Out of boom and bust in Dubai

Out of boom and bust in DubaiCairo/Dubai, Dec 31 - Dubai was the glitz, the glamour and the good life for many. The buildings were the fanciest, newest and tallest. The emirate had little water, but the champagne flowed freely.

The city state's leaders, and the tourists and investors who flocked for the gold rush came to expect nothing but the best.

The property market climbed with the towers vying to be the world's tallest, driving a quarter of the emirate's economic growth. But while the towers still stand, some incomplete and their future uncertain, the property market has come crashing to the ground, its future equally in doubt.

"We knew there was a real-estate bubble," a senior analyst of emerging markets at a major European bank told DPA on condition of anonymity.

"But the area is oil-rich and cash-rich, so the extent of the problems came as a surprise," he admitted.

The other shock, for some at least, came when Dubai said it would not guarantee its companies' debts. Many investors had seen investment in a state-owned firm as akin to owning a sovereign bond with fantastic yields.

State-owned giant Dubai World's Nov 25 announcement that it would need a freeze on its debts shook confidence to its core. The initial slow and erratic trickle of information about Dubai's response did nothing to reassure investors.

But subsequent statements steadied markets, but though some investors may now view UAE ruler Sheikh Mohammed bin Rashid al-Maktoum's halcyon vision more cautiously, recalling his bullish bluster on the safety of Dubai's debt at a Merrill Lynch forum only weeks before the crisis hit.

"In the short term, investors are still worried, panicked," said Madhi Mattar, chief economist at Shuaa capital, a Dubai-based asset manager. "We are in middle of a crisis now."

Over time, "once the Dubai World dust settles", the crisis will prompt beneficial changes, leading to more sustainable growth, Mattar predicted.

With Dubai and the United Arab Emirates drafting bankruptcy laws, the end result of what happens when a company defaults or becomes insolvent will no longer be as opaque.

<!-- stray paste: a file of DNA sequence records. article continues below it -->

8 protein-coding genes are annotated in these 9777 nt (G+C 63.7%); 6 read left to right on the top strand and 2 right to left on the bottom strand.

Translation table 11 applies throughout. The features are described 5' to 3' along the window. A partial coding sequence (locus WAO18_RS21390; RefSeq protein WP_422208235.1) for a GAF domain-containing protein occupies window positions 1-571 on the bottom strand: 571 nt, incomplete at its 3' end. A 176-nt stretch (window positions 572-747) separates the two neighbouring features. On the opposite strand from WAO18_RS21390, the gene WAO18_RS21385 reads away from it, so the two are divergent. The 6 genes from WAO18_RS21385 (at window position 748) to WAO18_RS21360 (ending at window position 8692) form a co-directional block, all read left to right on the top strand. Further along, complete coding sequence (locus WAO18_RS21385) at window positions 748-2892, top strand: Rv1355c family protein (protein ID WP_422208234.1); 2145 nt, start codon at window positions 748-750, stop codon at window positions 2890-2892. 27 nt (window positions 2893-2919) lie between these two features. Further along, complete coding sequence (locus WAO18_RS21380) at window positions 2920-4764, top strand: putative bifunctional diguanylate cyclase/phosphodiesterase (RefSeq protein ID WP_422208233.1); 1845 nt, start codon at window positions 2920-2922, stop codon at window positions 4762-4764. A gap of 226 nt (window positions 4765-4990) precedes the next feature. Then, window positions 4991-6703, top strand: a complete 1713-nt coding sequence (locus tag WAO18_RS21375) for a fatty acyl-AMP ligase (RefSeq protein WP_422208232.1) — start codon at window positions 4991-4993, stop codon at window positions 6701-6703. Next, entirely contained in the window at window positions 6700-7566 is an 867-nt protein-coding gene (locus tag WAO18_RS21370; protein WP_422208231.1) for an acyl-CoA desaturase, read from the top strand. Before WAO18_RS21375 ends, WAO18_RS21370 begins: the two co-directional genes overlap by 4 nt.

The past lack of such laws has led several bankers to term the Gulf emirates "immature" financial centres.

Mattar believes the crisis will mature Dubai.

"The only way to move in the right direction is to have a problem and make a correction," he said.

Abu Dhabi's last-minute, $10 billion bailout for its oil-poor neighbour calmed markets further, though as 2009 drew to a close, vexing questions remained.

"With mountains of debt to be restructured by Dubai in the medium term, Abu Dhabi's bailout, while easing immediate investor worries about sovereign support for struggling Dubai companies, only scratches the surface in terms of the emirate's debt troubles," said John Sfakianakis, chief economist at BSF - Credit Agricole.

Most analysts now say they believe a total meltdown in the Gulf has been prevented, and that whatever new surprises 2010 brings can be contained.

"Dubai has always been investor-friendly, and I don't think that will change," Shuaa's Mattar said. "Dubai will not make any decision that will not allow it to go to capital markets in future and raise more capital."

But the return to real, sustained growth may take several years.

"I don't want to predict what will happen next year. It is too uncertain right now," said a senior banker.

The real estate sector, a prime source of profits, is now in tatters. Projects have been closed, workers laid off. A domino effect has forced other companies to close. Foreigners are returning home, leaving debt behind.

While analysts see more debt problems coming to light in the coming year, Dubai may be helped by the infrastructure it built, making itself a transport and logistics hub. If the region's economy grows, these and other services could become cash cows.

But as the year closed, questions haunted those around the world who hold stakes in the region: What political price for Dubai for Abu Dhabi's bailout? What assets will Dubai have to sell off in order to pay down creditors and regain a capital flow? Is Dubai's gilded era of high-stakes gambles over?

Few professed to hold the answers. But as 2010 opens, many around the world will watch to see how the UAE's rulers respond and if the result is a more mature market in the Gulf.  (dpa)




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